The military power of Nigeria is still stronger than developed countries like South Africa, UAE, Finland, Austria.

3. Bangladesh: Bangladesh is currentyly ranked 57 (of 133 countries) according to the GFP review.
Image result for bangladesh military

Air Power – Includes both fixed-wing and rotary-wing (helicopter) aircraft from all branches of service (Air Force, Navy, Army). Air power is just one important component of the modern military force. Attack Aircraft represents fixed-wing and dedicated forms as well as light strike types (some basic and advanced trainers fill this role). Some fighters can double as attack types and vice versa – this is how multi-role aircraft can be of considerable value. Transport and Trainer aircraft include both fixed-wing and rotary-wing types. EXTERNAL LINK: Aircraft throughout the military history of Bangladesh.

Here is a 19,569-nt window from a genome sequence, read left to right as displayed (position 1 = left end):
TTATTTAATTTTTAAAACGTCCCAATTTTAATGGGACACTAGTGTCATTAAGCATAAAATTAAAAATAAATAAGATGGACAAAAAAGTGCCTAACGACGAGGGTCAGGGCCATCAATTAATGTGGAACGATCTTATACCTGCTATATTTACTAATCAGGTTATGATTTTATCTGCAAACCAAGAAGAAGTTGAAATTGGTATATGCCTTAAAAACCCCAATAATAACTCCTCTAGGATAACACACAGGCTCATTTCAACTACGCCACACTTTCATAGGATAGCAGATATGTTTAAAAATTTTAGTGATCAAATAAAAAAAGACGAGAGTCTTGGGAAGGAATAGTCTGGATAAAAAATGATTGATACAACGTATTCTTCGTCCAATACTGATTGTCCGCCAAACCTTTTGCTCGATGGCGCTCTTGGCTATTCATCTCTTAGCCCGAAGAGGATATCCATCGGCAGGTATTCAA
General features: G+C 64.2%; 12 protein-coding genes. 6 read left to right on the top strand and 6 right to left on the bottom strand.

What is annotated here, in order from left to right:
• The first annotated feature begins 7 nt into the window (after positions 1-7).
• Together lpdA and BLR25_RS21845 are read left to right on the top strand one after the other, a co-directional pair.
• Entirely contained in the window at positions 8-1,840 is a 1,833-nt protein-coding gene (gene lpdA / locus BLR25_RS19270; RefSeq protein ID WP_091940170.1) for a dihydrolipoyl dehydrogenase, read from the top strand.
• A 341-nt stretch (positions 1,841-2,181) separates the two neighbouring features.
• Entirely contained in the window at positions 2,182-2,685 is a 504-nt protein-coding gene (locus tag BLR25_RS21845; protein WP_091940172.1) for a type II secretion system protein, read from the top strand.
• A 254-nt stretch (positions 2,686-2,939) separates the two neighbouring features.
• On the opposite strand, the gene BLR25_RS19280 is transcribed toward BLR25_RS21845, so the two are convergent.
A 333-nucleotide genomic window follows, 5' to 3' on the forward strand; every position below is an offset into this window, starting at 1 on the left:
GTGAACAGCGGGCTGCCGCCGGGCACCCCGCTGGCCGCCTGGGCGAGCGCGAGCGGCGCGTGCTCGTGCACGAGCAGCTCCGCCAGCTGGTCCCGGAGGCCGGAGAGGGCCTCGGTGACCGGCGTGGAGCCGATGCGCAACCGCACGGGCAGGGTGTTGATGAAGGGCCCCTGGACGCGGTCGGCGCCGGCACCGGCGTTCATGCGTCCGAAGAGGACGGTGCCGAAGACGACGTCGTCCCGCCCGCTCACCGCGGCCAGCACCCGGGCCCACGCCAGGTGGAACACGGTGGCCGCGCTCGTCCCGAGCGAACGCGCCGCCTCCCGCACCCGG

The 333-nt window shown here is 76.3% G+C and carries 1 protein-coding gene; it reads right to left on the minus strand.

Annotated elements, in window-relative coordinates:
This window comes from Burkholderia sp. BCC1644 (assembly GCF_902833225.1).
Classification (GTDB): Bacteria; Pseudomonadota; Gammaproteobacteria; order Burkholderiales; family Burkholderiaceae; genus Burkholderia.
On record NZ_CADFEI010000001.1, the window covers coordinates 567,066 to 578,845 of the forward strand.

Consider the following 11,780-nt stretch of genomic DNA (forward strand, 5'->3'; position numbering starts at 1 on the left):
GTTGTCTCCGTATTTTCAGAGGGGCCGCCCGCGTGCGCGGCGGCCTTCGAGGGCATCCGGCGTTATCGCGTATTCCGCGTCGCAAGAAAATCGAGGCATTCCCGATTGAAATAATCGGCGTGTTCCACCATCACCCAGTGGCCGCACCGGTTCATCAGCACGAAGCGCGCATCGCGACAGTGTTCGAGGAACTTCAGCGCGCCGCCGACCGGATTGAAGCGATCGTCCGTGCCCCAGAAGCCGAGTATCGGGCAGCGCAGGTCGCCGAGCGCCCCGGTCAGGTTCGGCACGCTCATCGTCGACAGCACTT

Army Strength – Tank value includes Main Battle Tanks (MBTs) and light tanks (a few remain in service) as well as those vehicles considered “tank destroyers”. There is no distinction made between all-wheel and track-and-wheel designs. Armored Fighting Vehicle (AFV) value includes Armored Personnel Carriers (APCs) as well as Infantry Fighting Vehicles (IFVs).

Navy Strength – Aircraft Carrier value includes both traditional aircraft carriers as well as “helicopter carrier” warships (the latter growing in popularity worldwide). Cruisers are no longer tracked due to their declining value on the world stage. Submarines value includes both diesel-electric and nuclear-powered types. Total Naval Assets is not simply a sum of the presented navy ship categories – instead it includes all showcased types along with any known / recognized auxiliary vessels (not tracked individually by this site).